Getting Kubernetes right is hard. If you’ve ever checked out Kelsey Hightower’s “Kubernetes the Hard Way,” you’ll know what we are talking about. Tell your family and friends you’ll see them sometime in the not-so-near future because Kubernetes will be consuming your life.
Although Kubernetes adoption is skyrocketing, not all deployments succeed, and the issues that cause deployments to fail can occur between Day 0 planning and Day 2 operation phases. Below are 12 common challenges organizations face when adopting Kubernetes.
1) Determining platform services needed for production
To start, organizations not only have to determine the base Kubernetes distribution to be used, they also must choose the supporting platform services—such as networking, security, observability, storage, and more—from an endless number of technology options. These services must be integrated and tested.
2) Choosing the right CNCF project add-on
Once you determine the platform services needed for production, how do you choose the right CNCF project to support those services? Unfortunately, many open-source technologies are in very early stages with low commercial adoption and support and were not built to ensure interoperability from the start.
3) Avoiding code abandonment
Oftentimes, developers abandon open-source projects because of a lack of time or when components and software no longer function. When a project is abandoned and you continue to use the CNCF project add-on, you no longer have an upgrade path or technical support, and are open to security risks.
4) Lack of external support
Beyond the significant cost of resources to deploy each open-source technology, you need the right technical support to operate and scale effectively. And, with many open-source solutions offering limited support options, the complexity of managing your environment can be a huge barrier to success.
5) Configuring a load balancer
The first requirement when deploying Kubernetes is configuring a load balancer. Without automation, admins must configure the load balancer manually on each pod that is hosting containers, which can be a very time-consuming process.
6) Managing resource constraints
Containerized applications enable you to use computing power efficiently. However, to use this capability, you need to know how to configure Kubernetes to request resources on each pod. Misconfiguring or skipping this step can result in failures and downtime.
7) Logging and monitoring
With hundreds of services and databases in play, it’s critical to have a centralized logging and monitoring system in place. However, this not only requires a lot of additional configuration and testing work, you still need to monitor any issues that arise to prevent them from occurring in the future.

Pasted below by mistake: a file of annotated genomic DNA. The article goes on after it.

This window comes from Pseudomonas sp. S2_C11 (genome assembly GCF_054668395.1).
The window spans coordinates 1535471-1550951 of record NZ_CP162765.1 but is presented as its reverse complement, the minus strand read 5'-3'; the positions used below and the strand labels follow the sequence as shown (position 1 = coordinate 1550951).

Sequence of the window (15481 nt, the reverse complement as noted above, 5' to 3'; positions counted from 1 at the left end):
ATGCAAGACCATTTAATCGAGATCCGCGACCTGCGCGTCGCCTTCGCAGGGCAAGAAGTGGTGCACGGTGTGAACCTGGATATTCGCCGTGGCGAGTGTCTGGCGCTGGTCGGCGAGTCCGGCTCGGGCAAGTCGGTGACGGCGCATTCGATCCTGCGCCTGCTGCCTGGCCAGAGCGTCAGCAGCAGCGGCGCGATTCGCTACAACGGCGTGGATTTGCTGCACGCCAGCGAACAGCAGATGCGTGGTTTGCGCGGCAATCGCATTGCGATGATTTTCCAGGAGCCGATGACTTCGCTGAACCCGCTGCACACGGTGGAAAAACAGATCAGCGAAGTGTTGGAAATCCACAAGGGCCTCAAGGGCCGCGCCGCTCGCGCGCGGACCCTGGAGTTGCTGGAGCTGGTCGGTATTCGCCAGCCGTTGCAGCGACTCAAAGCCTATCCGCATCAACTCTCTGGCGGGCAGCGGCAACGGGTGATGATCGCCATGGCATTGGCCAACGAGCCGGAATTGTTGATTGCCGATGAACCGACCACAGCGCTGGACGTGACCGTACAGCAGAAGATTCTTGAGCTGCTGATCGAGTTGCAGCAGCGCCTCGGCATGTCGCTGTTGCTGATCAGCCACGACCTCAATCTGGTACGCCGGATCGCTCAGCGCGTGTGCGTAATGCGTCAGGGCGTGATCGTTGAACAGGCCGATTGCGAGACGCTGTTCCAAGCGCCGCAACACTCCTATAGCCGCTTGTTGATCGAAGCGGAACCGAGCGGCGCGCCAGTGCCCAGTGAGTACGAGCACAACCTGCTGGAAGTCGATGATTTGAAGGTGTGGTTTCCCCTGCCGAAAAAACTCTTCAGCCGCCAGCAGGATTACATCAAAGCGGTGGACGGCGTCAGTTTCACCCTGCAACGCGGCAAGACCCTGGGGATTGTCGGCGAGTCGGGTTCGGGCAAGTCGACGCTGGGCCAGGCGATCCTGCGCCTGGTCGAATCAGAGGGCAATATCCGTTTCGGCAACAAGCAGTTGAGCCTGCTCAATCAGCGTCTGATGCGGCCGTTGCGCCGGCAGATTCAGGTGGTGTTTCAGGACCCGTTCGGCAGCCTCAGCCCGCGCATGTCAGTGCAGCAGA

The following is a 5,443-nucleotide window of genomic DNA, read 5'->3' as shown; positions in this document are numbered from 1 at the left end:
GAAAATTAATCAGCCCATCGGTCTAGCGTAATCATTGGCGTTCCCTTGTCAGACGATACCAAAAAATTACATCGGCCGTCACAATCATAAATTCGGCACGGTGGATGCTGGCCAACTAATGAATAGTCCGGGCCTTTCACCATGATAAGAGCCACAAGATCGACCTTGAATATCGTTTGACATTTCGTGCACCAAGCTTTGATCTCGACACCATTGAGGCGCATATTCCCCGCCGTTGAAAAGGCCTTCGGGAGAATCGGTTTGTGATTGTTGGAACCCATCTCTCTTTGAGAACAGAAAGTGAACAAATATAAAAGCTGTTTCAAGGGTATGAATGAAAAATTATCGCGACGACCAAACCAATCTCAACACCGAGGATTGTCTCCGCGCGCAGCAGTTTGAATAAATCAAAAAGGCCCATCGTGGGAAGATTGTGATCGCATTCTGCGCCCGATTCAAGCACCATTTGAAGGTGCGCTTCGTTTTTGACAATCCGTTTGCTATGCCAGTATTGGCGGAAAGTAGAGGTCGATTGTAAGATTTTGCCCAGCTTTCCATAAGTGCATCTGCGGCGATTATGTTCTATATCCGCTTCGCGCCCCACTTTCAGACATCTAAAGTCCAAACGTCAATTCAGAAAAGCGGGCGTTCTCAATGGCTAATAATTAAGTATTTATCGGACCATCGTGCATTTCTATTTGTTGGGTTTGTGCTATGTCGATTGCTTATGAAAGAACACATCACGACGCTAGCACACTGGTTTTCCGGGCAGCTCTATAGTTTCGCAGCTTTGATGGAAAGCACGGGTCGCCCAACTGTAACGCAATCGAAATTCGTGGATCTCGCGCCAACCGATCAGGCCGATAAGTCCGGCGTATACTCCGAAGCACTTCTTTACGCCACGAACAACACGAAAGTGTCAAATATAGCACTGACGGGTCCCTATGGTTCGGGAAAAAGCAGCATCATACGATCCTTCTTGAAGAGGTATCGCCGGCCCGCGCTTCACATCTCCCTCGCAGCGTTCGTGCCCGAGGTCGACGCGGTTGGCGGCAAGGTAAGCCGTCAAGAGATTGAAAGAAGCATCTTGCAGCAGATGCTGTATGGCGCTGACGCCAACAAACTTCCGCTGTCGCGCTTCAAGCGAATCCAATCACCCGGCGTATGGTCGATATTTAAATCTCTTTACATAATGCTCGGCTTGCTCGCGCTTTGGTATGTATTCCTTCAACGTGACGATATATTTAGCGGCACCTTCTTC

8) Disaster recovery
To ensure the high availability of any application, it’s important that backups are maintained and the recovery is performed immediately. The self-healing capabilities of Kubernetes is one of its great features. However, backing up and restoring workloads when there are hundreds of containers can be extremely complicated and create more overhead for your teams.
Securing Kubernetes can be a major challenge, especially when moving from a legacy application to a containerized cloud-native architecture. Securing Kubernetes access is crucial to meet compliance requirements and avoid data leaks, but clusters can be easily vulnerable to hackers without the proper security measures in place. The complexities involved in securing Kubernetes are detailed in the NSA Kubernetes hardening guidelines.
10) Policy enforcement
Although it’s become more common to enforce policies in Kubernetes deployments, a lack of skill sets, siloed departments, executive buy-in, and budget can hold back consistent enterprise-wide policy enforcement..
11) Service mesh
While service meshes like Istio can help manage deployment and provide security, you often can’t get details about what’s happening inside the service. And if you don’t own the code for a specific service, you lose centralized visibility.
12) Continuous Integration/Continuous Delivery (CI/CD)
Although enabling the development productivity of CI/CD is one of the biggest benefits of Kubernetes, one of the biggest challenges is deploying applications without degrading service quality and performance. Many teams run into deployment issues because of inadequate testing and configurations and environments that are not well-defined or maintained.
Avoid Common Kubernetes Challenges with D2iQ
Deploying Kubernetes in production at scale can be challenging, but what if you were able to push the Kubernetes easy button? Ease of use is the hallmark of the D2iQ Kubernetes Platform (DKP), which is the easiest enterprise-grade Kubernetes platform to deploy and manage. DKP customers have been able to be up and running in hours rather than months. Once up and running, DKP provides a single, centralized point of control to build, run, and manage containerized applications across any infrastructure, so you can avoid the 12 stumbling blocks detailed above and get to market faster and at a lower cost.
To learn more about how you can run Kubernetes in production the easy way, visit the the d2iq.com
To see DKP in action, schedule a demo by visiting https://d2iq.com/contact#demo